By Christina Jewett and Julie CreswellApril 12, 2023Updated 12:59 p.m. ET
New York, California and several other states announced a $462 million settlement withJuul Labs on Wednesday, resolving lawsuits claiming that the company aggressivelymarketed its e-cigarettes to young people and fueled the nation’s vaping crisis.
The agreement brings much of the company’s legal woes to a conclusion, withsettlements reached with 47 states and territories and 5,000 individuals and localgovernments. Juul is in the middle of a trial in Minnesota, an unusual case in which asettlement was not reached. But the company’s efforts to broker deals over the lawsuitshave cost it nearly $3 billion so far, a massive sum for a company still seeking officialregulatory approval to keep selling its products.
The latest settlement resolved the claims of New York, California, Colorado, the Districtof Columbia, Illinois, Massachusetts and New Mexico. It follows others that took thecompany to task for failing to warn young users that the high levels of nicotine in theire-cigarettes would prove addictive.
California contended in its lawsuit that for months, Juul did not disclose in itsadvertising that its devices contained nicotine. It detailed the company’s early marketingefforts, which included handing out free samples of the e-cigarettes in 2015 at trendyevents, including one called Nocturnal Wonderland in San Bernardino and a “Movies AllNight Slumber Party” in Los Angeles. The New York lawsuit noted that the companyembraced the use of social media hashtags like #LightsCameraVapor.
Attorneys general in those states conducted investigations that they said had found thatJuul executives were aware that their initial marketing lured teenage users into buyingits sleek vaping pens, but did little to address the problem as the adolescent vaping rateexploded.
Letitia James, New York’s attorney general, said in a statement: “Too many young NewYorkers are struggling to quit vaping and there is no doubt that Juul played a centralrole in the nationwide vaping epidemic.”
A spokesman for Juul, Austin Finan, said that underage use of its products had declinedby about 95 percent, citing federal data, since a companywide reset in the fall of 2019.The settlement, Mr. Finan said, represents a near “total resolution of the company’shistorical legal challenges and securing certainty for our future.”
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“The terms of the agreement, like prior settlements, provide financial resources tofurther combat underage use and develop cessation programs and reflect our currentbusiness practices,” Mr. Finan said.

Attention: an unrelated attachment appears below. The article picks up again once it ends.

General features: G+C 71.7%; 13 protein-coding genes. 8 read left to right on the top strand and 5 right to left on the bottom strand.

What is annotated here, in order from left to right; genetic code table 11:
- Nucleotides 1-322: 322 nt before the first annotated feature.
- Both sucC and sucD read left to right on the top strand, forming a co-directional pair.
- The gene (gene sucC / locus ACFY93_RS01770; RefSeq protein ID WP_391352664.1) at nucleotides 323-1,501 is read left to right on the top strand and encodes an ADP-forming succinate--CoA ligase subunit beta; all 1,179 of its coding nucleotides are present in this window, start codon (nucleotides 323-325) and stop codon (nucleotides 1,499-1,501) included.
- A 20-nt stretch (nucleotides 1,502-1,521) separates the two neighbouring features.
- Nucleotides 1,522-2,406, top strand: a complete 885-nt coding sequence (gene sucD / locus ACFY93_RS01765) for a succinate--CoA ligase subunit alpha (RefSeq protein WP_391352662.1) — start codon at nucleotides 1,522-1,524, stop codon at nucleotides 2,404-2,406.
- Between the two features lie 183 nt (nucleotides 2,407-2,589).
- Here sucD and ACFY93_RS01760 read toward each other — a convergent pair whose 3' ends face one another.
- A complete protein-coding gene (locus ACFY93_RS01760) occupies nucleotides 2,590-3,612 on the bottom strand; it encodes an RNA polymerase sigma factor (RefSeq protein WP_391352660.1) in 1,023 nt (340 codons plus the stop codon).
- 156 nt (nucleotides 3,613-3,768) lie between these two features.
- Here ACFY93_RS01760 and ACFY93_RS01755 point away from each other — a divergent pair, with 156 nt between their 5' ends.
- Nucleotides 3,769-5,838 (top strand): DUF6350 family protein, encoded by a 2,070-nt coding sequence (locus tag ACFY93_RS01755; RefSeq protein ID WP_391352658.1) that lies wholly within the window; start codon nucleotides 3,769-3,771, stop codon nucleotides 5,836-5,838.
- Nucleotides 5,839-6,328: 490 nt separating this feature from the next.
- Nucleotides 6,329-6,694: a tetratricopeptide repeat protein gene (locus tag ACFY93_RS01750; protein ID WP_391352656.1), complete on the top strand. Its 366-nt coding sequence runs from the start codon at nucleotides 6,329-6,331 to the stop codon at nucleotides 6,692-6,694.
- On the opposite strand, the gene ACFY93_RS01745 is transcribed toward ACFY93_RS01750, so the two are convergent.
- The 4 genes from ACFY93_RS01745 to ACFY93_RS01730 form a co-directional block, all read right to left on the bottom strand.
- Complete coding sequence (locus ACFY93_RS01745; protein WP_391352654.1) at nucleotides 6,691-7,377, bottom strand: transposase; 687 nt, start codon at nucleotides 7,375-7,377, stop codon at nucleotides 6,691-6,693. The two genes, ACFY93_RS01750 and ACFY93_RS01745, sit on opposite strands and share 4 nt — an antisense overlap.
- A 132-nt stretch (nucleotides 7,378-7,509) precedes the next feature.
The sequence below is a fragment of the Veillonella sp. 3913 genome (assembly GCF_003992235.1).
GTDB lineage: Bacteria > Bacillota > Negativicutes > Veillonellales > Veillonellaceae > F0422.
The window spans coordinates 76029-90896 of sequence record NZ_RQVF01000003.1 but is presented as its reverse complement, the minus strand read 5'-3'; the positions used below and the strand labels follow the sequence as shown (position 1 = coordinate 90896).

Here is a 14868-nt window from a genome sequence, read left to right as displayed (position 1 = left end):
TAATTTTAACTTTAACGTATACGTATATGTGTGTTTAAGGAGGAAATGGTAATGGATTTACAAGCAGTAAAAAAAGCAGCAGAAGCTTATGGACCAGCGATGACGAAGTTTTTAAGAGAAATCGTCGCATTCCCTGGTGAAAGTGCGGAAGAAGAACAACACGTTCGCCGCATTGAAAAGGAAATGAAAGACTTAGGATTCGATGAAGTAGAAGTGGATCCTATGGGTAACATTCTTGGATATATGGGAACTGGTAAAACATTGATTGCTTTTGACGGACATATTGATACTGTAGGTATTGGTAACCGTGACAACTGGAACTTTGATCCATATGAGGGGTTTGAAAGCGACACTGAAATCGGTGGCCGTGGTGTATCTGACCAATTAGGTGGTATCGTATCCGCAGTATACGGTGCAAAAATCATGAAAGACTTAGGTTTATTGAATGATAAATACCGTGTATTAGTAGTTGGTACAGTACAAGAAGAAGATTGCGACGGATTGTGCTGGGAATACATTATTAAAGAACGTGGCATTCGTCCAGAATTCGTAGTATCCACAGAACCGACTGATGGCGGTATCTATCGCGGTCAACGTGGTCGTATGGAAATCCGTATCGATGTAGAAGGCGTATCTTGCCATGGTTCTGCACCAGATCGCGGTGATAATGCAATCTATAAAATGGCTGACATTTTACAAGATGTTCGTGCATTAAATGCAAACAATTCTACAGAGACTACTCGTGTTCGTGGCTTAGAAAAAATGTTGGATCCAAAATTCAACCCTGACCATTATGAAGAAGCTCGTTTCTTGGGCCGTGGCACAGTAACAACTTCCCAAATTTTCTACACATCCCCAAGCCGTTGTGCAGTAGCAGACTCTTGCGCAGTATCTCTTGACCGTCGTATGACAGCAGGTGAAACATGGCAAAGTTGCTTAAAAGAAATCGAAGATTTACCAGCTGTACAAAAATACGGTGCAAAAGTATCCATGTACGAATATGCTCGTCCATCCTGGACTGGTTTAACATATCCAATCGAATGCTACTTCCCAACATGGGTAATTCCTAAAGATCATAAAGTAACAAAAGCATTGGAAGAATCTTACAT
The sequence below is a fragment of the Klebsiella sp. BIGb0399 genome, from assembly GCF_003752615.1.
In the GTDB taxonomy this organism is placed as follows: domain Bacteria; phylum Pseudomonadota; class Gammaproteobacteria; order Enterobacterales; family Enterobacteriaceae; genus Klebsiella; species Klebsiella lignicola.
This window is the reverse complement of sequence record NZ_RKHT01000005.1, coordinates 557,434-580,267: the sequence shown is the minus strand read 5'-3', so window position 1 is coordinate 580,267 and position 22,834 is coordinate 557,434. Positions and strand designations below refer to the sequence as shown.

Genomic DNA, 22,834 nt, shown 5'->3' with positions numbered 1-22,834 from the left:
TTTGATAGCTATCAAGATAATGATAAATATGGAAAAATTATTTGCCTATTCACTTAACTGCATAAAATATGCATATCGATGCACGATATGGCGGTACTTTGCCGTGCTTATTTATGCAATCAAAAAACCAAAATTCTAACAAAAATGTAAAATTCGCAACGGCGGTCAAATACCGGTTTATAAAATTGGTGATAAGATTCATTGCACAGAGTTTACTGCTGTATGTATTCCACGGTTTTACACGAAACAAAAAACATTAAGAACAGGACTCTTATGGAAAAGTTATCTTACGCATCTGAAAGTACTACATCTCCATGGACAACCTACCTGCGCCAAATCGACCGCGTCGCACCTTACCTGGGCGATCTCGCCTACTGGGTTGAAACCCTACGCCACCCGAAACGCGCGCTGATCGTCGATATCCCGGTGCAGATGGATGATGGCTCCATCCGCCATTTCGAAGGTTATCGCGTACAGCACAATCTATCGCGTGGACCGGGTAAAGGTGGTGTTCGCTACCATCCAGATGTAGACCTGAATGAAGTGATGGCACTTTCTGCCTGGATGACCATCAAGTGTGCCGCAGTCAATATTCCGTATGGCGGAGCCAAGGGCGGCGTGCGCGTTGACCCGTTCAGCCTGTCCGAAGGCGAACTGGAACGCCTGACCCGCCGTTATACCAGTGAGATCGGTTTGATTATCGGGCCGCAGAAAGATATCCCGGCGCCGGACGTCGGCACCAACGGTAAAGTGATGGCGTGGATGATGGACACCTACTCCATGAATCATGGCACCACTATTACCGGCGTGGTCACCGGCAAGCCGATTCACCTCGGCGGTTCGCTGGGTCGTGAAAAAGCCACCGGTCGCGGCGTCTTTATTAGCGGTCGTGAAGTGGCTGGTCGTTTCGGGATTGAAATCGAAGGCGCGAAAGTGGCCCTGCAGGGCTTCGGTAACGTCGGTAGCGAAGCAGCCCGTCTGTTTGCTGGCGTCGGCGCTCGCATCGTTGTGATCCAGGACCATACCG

Juul has repeatedly denied marketing directly to minors. In other rounds of settlements,the company has not admitted wrongdoing. In those agreements, the payments toplaintiffs are to provide financial resources to combat underage use and developcessation programs. Juul has framed the deals as part of its effort to “resolve issues fromthe company’s past.”
Selling products with flavors like mango and crème brûlée, Juul sales were soaring in2019 when federal data showed that 27.5 percent of high school students reported usinge-cigarettes, with more than half naming Juul as their brand of choice. As the pressureon Juul mounted, the company began to market itself less as a trend maker and more asa company helping adults make the transition away from traditional cigarettes.
Although the vaping crisis among teenagers has appeared to decline from its peak in2019, public health experts have expressed concerns that about 2.5 million adolescentscontinue to report using e-cigarettes at rates far higher than adults.
Overall, about 4.5 percent of adults use e-cigarettes, according to the Centers for DiseaseControl and Prevention. An annual survey typically given in middle and high schoolsfound that in 2022, 2.5 million middle and high school students, or about 9 percent,reported using e-cigarettes in the last 30 days. In that survey, about 14 percent of highschool students reported vaping — about half the rate in the survey taken at the peak ofthe crisis in 2019.